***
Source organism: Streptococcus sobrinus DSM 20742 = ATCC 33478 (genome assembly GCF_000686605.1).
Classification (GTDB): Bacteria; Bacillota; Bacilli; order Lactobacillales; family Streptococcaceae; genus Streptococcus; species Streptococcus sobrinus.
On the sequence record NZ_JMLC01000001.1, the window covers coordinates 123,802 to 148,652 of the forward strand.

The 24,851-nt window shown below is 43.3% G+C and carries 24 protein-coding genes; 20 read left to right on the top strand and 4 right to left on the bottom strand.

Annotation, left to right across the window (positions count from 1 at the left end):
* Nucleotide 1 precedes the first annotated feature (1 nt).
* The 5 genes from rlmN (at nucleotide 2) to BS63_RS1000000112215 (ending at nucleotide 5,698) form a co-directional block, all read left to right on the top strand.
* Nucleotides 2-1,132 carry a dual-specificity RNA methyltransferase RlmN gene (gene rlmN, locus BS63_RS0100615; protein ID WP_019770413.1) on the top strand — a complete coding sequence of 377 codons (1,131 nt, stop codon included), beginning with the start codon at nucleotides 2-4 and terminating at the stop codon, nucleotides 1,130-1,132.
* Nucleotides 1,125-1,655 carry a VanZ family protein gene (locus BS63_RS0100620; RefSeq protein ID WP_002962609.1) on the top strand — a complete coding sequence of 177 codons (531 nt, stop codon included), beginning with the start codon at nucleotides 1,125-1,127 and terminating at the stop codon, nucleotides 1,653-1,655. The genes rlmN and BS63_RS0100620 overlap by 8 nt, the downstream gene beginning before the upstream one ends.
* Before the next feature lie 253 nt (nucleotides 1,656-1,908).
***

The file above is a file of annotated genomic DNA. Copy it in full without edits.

Source organism: Streptococcus sobrinus DSM 20742 = ATCC 33478 (genome assembly GCF_000686605.1).
Classification (GTDB): Bacteria; Bacillota; Bacilli; order Lactobacillales; family Streptococcaceae; genus Streptococcus; species Streptococcus sobrinus.
On the sequence record NZ_JMLC01000001.1, the window covers coordinates 123,802 to 148,652 of the forward strand.

The 24,851-nt window shown below is 43.3% G+C and carries 24 protein-coding genes; 20 read left to right on the top strand and 4 right to left on the bottom strand.

Annotation, left to right across the window (positions count from 1 at the left end):
* Nucleotide 1 precedes the first annotated feature (1 nt).
* The 5 genes from rlmN (at nucleotide 2) to BS63_RS1000000112215 (ending at nucleotide 5,698) form a co-directional block, all read left to right on the top strand.
* Nucleotides 2-1,132 carry a dual-specificity RNA methyltransferase RlmN gene (gene rlmN, locus BS63_RS0100615; protein ID WP_019770413.1) on the top strand — a complete coding sequence of 377 codons (1,131 nt, stop codon included), beginning with the start codon at nucleotides 2-4 and terminating at the stop codon, nucleotides 1,130-1,132.
* Nucleotides 1,125-1,655 carry a VanZ family protein gene (locus BS63_RS0100620; RefSeq protein ID WP_002962609.1) on the top strand — a complete coding sequence of 177 codons (531 nt, stop codon included), beginning with the start codon at nucleotides 1,125-1,127 and terminating at the stop codon, nucleotides 1,653-1,655. The genes rlmN and BS63_RS0100620 overlap by 8 nt, the downstream gene beginning before the upstream one ends.
* Before the next feature lie 253 nt (nucleotides 1,656-1,908).